Animal Protein and Heart Health

 The heart health debate is always a popular topic in the vegan world because of the cholesterol lowering abilities of a plant based diet. This is also the part of the documentary where James highlights his father’s health struggles. He’s recently had a heart attack because he likes to eat meat (pies). Specifically, pork pies… They also bring fire fighters into the debate, a demographic of people who demonstrate a consistent lack of concern for dietary health of any kind.

Most of the studies cited in this portion of the documentary do acknowledge the positive effect that plant intake has on heart health, specifically lowering risk factors for heart disease. They did not specifically recommend a cessation of animal product intake and acknowledged the contribution of other factors such as smoking, stress management, and exercise. It was further noted in one of the studies that large randomized intervention trials on the effects of vegetarian diet patterns are warranted in order to make meaningful recommendations.

Cancer Risk

 This is a fun part of the documentary where they equate the consumption of meat to cigarette smoking. While there might be some correlation between meat consumption and cancer (or at least the conditions under which meat is consumed), there is certainly not the same causation that is now associated with cigarettes.

The filmmakers cite a study here that was done over 6 years in a low-risk population of non-Hispanic white members of a health study who had no documented history of cancer. The subjects that exhibited the highest risk of colon cancer were those with high red meat intake, low legume (bean) intake, and high body mass index (they were fat). The increased risk due to red meat intake reflects a more complex etiology than simply “red meat causes colon cancer.” Which means there are likely many other cofactors that contribute to the correlation, such as what is being consumed frequently with red meat (french fries, bacon, ice cream, etc.) and what type of activity occurs during the day.

I would be remise not to mention that there is growing concern in the scientific community regarding the preferential exposure to pesticides for which fruits, vegetables, and cereals are the main contributors. The vegetarian population may be more exposed to pesticide residues than the general population due to specific dietary habits. Thus, this population should be considered for risk assessment of pesticide residues. Known risks of pesticide residues includes the development of cancer.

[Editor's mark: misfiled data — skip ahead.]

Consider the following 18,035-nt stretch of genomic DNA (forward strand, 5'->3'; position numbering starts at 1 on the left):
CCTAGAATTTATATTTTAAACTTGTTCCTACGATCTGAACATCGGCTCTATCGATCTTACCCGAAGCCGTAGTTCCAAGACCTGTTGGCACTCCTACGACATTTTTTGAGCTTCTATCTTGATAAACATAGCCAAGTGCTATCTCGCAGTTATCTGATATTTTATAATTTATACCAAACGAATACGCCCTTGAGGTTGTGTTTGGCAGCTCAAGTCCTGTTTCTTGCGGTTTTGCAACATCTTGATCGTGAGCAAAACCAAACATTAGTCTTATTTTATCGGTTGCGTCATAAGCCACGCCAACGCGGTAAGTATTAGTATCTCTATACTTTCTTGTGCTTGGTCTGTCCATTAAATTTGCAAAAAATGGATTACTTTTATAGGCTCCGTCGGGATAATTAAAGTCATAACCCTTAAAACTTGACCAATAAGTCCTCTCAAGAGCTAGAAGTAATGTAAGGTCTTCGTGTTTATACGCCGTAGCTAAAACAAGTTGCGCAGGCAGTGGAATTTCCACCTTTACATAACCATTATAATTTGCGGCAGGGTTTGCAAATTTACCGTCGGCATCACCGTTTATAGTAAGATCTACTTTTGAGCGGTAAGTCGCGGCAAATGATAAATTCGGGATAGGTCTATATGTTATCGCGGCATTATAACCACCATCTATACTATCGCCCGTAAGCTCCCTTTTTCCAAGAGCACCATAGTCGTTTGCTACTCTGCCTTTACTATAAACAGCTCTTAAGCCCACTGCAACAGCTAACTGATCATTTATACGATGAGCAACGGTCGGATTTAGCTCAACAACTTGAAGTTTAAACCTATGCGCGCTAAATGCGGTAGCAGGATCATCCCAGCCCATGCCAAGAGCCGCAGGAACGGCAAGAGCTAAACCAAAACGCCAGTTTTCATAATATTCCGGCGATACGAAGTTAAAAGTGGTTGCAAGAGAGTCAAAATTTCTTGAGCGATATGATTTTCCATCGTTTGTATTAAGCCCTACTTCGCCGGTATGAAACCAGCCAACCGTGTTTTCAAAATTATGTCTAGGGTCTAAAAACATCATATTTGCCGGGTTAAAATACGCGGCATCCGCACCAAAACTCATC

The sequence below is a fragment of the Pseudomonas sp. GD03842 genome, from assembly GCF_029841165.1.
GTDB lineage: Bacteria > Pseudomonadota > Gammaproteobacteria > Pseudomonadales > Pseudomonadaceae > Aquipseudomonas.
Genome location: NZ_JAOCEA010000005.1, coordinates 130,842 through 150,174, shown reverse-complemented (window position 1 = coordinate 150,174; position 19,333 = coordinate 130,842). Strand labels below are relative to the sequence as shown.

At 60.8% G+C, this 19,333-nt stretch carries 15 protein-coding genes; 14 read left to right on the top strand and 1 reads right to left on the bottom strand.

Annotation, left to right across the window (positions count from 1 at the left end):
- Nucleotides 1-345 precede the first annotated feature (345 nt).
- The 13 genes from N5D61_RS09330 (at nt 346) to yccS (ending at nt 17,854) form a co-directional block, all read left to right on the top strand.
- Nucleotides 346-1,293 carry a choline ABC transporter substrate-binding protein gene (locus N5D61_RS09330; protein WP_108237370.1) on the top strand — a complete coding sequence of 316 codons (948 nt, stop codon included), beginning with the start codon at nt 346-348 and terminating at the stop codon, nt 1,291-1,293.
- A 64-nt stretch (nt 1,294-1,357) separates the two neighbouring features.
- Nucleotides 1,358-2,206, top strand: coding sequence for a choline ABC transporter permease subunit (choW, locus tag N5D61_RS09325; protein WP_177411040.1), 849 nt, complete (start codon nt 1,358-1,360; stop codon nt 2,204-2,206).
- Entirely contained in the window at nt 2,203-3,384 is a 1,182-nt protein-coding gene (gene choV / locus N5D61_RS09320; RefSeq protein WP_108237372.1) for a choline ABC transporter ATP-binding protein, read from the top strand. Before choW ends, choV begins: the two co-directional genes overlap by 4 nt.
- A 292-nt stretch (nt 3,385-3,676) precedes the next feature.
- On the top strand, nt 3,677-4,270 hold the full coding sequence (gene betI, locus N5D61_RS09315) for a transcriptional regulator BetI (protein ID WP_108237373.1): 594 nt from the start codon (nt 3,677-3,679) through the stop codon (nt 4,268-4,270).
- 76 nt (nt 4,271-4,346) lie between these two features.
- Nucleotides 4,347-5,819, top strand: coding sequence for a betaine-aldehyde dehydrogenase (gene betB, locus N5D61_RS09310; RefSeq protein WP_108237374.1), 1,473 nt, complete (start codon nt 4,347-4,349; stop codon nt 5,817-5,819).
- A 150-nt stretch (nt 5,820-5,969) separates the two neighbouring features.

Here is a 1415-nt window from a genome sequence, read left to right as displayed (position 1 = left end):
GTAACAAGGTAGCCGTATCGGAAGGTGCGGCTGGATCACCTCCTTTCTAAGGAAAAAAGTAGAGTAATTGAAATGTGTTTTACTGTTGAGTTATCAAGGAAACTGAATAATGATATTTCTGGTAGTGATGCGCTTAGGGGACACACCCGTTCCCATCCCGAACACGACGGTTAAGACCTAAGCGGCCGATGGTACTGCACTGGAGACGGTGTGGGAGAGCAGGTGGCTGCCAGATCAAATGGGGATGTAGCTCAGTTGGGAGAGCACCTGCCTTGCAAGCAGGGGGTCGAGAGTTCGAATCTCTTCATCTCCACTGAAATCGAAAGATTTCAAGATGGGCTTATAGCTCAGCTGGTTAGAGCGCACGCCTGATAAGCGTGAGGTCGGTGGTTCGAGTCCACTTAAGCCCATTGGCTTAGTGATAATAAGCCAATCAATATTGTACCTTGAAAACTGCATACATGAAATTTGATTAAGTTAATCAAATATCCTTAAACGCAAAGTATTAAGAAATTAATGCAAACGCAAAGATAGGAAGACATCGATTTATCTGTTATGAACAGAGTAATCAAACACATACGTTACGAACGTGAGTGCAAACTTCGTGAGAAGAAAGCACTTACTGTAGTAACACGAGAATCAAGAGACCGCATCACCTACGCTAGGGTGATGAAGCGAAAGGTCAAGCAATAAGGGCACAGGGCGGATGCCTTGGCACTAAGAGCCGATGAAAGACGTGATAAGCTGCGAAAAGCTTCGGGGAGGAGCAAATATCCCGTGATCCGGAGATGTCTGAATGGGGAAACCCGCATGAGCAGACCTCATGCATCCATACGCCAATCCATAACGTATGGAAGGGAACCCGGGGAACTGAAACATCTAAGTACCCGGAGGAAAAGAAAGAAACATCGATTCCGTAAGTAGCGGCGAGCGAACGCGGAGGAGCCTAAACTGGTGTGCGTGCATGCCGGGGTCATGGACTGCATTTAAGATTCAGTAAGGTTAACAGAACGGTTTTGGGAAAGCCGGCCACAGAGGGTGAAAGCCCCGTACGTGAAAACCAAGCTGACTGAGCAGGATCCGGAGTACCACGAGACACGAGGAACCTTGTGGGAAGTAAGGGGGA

Ancestors were Vegetarian

 In this part of the documentary, the filmmakers try to convince us that because our teeth are flat, we have full color vision, long intestinal tracts (relative to a carnivore), and we don’t make our own vitamin C that we, as human beings, are not meant to eat meat.

Yes, early human beings did eat plants. But does that mean we should only eat plants? Did they ever eat meat? Yes, in fact they did. We know this because we have evidence of it. Before agriculture and the domestication of farm animals, humans were hunting and gathering. And they weren’t hunting fruit.* In fact, some cultures survived predominantly on meat and animal fat alone (Inuit). Does this mean we should eat only meat? No! We should eat a balance of both. Because humans are omnivores.

To finish this segment, the filmmakers mention that glucose is our primary fuel source and we are clearly meant to only eat plants since they are the best source of fuel. Ok, so glucose might be our preferred fuel source, but we are also equipped with a nifty little metabolic back up mechanism called “gluconeogenesis” which allows us to produce sugars (glucose) from non-carbohydrate precursors (like protein and fat).

 What about Testosterone?

In this portion of the film, they bring the super scientific burrito method back except this time we are measuring erectile strength and frequency at night time. Again, three male athletes get a meat burrito one day and a bean burrito the next. Big surprise, the test results came back in favor of the bean burrito. Given the stunning difference in data, it’s surprising these guys were able to sleep on their stomachs! A few important things to remember about this one: This is not a scientifically validated testing method. They provided ONE single data point for each test condition (statistically significant? No chance). And just like the endothelial function burrito test from earlier, this “experiment” fails to consider or attempt to control variables like sleep, muscle fatigue, training volume, stress, hydration status, salt status, alcohol consumption, medical history, or genetic predispositions.